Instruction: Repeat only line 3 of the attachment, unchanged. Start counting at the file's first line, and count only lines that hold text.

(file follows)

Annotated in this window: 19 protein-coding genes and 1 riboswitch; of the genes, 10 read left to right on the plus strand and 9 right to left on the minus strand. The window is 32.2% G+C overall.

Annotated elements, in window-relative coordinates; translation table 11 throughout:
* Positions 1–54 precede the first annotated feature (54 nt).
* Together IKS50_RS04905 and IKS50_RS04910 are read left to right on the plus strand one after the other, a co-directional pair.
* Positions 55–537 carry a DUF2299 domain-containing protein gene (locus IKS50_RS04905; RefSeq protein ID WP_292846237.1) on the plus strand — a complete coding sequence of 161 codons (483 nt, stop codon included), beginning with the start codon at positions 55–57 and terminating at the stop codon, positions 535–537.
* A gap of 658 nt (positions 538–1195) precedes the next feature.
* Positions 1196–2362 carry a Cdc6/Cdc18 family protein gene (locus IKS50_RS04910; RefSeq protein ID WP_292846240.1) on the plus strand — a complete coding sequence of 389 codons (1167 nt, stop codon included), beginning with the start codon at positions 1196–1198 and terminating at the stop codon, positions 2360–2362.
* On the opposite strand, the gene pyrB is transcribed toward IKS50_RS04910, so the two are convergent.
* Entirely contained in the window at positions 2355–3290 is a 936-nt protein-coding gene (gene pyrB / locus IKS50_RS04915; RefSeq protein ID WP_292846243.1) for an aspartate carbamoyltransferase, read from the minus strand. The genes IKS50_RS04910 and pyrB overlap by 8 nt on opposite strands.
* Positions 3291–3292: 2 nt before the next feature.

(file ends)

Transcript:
* Positions 1–54 precede the first annotated feature (54 nt).